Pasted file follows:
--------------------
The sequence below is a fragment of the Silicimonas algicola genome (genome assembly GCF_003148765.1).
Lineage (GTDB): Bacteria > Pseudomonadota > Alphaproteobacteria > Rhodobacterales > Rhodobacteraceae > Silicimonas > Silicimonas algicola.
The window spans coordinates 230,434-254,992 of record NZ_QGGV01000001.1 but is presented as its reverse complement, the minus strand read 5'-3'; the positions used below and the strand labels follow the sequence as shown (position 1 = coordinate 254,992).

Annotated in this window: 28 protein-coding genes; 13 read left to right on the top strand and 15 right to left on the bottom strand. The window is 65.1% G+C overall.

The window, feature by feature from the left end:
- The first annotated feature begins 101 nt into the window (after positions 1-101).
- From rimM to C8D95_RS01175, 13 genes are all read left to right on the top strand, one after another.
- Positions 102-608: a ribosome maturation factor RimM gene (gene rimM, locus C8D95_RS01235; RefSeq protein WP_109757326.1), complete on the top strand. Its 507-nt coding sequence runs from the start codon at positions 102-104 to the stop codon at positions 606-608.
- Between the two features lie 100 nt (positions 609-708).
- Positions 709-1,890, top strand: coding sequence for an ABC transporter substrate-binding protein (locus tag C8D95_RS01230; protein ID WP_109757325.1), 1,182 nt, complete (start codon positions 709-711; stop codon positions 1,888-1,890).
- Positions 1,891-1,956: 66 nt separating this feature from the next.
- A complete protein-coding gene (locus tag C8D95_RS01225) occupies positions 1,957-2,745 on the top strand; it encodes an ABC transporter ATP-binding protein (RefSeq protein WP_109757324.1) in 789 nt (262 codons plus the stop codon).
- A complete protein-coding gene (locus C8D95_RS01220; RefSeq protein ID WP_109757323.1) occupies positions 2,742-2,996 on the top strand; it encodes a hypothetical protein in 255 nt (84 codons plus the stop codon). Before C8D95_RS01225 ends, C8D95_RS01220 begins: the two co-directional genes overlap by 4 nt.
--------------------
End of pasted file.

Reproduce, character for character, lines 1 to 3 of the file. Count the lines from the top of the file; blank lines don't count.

The sequence below is a fragment of the Silicimonas algicola genome (genome assembly GCF_003148765.1).
Lineage (GTDB): Bacteria > Pseudomonadota > Alphaproteobacteria > Rhodobacterales > Rhodobacteraceae > Silicimonas > Silicimonas algicola.
The window spans coordinates 230,434-254,992 of record NZ_QGGV01000001.1 but is presented as its reverse complement, the minus strand read 5'-3'; the positions used below and the strand labels follow the sequence as shown (position 1 = coordinate 254,992).